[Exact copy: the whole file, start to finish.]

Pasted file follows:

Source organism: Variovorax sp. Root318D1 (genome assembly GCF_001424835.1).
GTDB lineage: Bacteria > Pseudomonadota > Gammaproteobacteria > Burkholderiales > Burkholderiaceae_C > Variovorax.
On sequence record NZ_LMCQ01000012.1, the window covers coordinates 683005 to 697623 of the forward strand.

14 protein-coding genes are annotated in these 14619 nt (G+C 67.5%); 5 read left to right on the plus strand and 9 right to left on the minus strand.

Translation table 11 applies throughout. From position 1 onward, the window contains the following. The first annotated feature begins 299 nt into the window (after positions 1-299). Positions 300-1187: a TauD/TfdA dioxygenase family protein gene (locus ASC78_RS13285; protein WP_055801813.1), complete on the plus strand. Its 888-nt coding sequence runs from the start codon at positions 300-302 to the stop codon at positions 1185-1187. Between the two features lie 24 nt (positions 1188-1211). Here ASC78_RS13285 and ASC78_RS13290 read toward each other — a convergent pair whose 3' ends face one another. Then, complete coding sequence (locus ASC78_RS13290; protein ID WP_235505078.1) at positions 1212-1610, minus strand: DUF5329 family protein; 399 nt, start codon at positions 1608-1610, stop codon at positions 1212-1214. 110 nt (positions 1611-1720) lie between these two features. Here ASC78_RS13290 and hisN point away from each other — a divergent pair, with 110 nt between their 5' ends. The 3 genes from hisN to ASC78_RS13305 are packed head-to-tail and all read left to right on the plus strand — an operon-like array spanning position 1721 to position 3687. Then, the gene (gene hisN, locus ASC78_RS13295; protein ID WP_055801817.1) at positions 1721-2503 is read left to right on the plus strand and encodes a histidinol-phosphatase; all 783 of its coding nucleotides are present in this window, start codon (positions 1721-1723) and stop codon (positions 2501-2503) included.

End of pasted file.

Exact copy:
Source organism: Variovorax sp. Root318D1 (genome assembly GCF_001424835.1).
GTDB lineage: Bacteria > Pseudomonadota > Gammaproteobacteria > Burkholderiales > Burkholderiaceae_C > Variovorax.
On sequence record NZ_LMCQ01000012.1, the window covers coordinates 683005 to 697623 of the forward strand.

14 protein-coding genes are annotated in these 14619 nt (G+C 67.5%); 5 read left to right on the plus strand and 9 right to left on the minus strand.

Translation table 11 applies throughout. From position 1 onward, the window contains the following. The first annotated feature begins 299 nt into the window (after positions 1-299). Positions 300-1187: a TauD/TfdA dioxygenase family protein gene (locus ASC78_RS13285; protein WP_055801813.1), complete on the plus strand. Its 888-nt coding sequence runs from the start codon at positions 300-302 to the stop codon at positions 1185-1187. Between the two features lie 24 nt (positions 1188-1211). Here ASC78_RS13285 and ASC78_RS13290 read toward each other — a convergent pair whose 3' ends face one another. Then, complete coding sequence (locus ASC78_RS13290; protein ID WP_235505078.1) at positions 1212-1610, minus strand: DUF5329 family protein; 399 nt, start codon at positions 1608-1610, stop codon at positions 1212-1214. 110 nt (positions 1611-1720) lie between these two features. Here ASC78_RS13290 and hisN point away from each other — a divergent pair, with 110 nt between their 5' ends. The 3 genes from hisN to ASC78_RS13305 are packed head-to-tail and all read left to right on the plus strand — an operon-like array spanning position 1721 to position 3687. Then, the gene (gene hisN, locus ASC78_RS13295; protein ID WP_055801817.1) at positions 1721-2503 is read left to right on the plus strand and encodes a histidinol-phosphatase; all 783 of its coding nucleotides are present in this window, start codon (positions 1721-1723) and stop codon (positions 2501-2503) included.